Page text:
Liu Cixin’s “The Three Body Problem” Wins Hugo Award


This past weekend, Liu Cixin’s (刘慈欣) revered sci-fi novel The Three Body Problem 《三体》won the Hugo Award, a prestigious sci-fi and fantasy genre accolade, for Best Novel.  First published in serial form in 2006 in Chinese science fiction magazine Science Fiction World (科幻世界) and later as a book in 2008, the English translation by writer Ken Liu was released in the United States last November by Tor Books.   The announcement for the top award was made from international space station, and Ken Liu accepted the award on behalf of Liu Cixin, who graciously said in an interview with Sina that he and Ken Liu “won the award together,” at a terrestrial awards ceremony in Spokane, Washington.

In the story, aliens pick up radio signals sent by a secret military project during the Cultural Revolution and launch an invasion of Earth.  Mankind is split whether to welcome or to fight the aliens.


Author Liu Cixin

Joining the ranks of past Hugo Best Novel winners which include legendary sci-fi writers Isaac Asimov, Philip K. Dick, and Arthur C. Clarke and popular contemporary writers Neil Gaiman and J.K. Rowling, Liu Cixin is the first Asian to win the award.   Additionally, The Three Body Problem is the first translated book to win at the Hugos.

Liu Cixin’s win is a recognition of the talent in a genre dominated by white writers.  Interestingly, his novel only became a nominee only after another writer withdrew his work because it was on the voting list of a conservative faction named the Rabid Puppies that bemoans what they see as a liberal agenda infiltrating contemporary science fiction.

His win also brings international attention to the burgeoning genre of Chinese science fiction.  In an interview with The New York Times, Liu Cixin explained the popularity of the genre in his country, “China is on the path of rapid modernization and progress, kind of like the U.S. during the golden age of science fiction in the ’30s to the ’60s.  The future in the people’s eyes is full of attractions, temptations and hope. But at the same time, it is also full of threats and challenges. That makes for very fertile soil.”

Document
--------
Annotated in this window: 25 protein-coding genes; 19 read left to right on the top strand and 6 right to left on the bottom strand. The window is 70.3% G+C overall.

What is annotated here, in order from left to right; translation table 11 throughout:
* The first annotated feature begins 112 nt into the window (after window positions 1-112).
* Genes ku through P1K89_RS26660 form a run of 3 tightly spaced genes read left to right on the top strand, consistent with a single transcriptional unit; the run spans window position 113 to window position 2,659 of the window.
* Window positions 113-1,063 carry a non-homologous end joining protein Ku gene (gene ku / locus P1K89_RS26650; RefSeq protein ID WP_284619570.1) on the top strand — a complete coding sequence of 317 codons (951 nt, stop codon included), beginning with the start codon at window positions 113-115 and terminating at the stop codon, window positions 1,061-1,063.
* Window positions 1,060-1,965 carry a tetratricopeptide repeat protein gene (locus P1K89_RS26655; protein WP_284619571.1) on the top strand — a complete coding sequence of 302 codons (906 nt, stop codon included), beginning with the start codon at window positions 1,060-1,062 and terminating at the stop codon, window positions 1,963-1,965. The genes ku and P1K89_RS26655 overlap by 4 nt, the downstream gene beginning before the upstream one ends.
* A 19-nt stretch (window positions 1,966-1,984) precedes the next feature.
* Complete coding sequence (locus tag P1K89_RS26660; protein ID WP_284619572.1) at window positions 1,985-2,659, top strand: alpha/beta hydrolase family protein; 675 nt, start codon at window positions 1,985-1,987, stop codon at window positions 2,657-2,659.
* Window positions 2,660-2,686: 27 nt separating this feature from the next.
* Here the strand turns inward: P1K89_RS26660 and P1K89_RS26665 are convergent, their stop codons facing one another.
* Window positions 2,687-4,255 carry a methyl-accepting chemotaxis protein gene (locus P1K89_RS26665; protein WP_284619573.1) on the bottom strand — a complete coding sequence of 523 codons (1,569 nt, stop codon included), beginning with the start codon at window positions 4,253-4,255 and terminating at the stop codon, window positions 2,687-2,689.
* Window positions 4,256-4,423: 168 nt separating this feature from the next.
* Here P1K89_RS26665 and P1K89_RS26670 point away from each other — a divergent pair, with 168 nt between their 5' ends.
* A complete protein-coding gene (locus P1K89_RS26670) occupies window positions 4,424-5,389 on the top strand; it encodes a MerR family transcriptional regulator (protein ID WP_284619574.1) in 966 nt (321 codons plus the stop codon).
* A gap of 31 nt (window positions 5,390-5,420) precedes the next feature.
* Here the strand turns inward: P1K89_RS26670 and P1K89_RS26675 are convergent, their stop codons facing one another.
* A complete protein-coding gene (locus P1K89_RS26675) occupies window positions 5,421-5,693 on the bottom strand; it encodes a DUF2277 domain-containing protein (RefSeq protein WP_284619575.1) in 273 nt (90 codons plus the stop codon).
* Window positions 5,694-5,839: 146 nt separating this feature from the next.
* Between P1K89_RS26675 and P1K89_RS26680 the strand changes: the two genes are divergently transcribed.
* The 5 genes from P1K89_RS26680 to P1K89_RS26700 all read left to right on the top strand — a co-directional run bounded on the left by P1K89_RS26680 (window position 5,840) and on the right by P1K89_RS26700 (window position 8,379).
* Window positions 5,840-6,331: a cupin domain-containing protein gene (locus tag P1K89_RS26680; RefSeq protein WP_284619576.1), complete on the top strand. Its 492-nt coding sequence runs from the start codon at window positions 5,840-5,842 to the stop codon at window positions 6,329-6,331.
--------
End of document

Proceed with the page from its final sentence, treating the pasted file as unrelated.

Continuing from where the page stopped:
Yet, he is cautious about the future of Chinese science fiction.  “It is not fair to say that China has world-class science fiction after just one or two novels became successful abroad,” Liu told Phoenix TV after his nomination for the award. “The significance of the nomination is that it lets the world know Chinese people can also write science fiction.”

The film adaptation of The Three Body Problem has finished shooting and is expected to be released in July 2016.  The film’s post-production special effects budget of 23 million USD is the largest ever for a Chinese film.  While foreign special effects-laden films like the Transformers series are huge in China, critics are skeptical whether the country is capable of making one domestically and whether it can successfully capture the book.  For his part, Liu Cixin, a producer for the film and who has signed a five-movie deal to adapt his works for the big screen, is optimistic, saying that “everything needs a start,” before invoking Steven Spielberg and George Lucas as examples of unknown directors who became blockbuster directors.

An English translation of the second book, The Dark Forest, was released on August 11, 2015.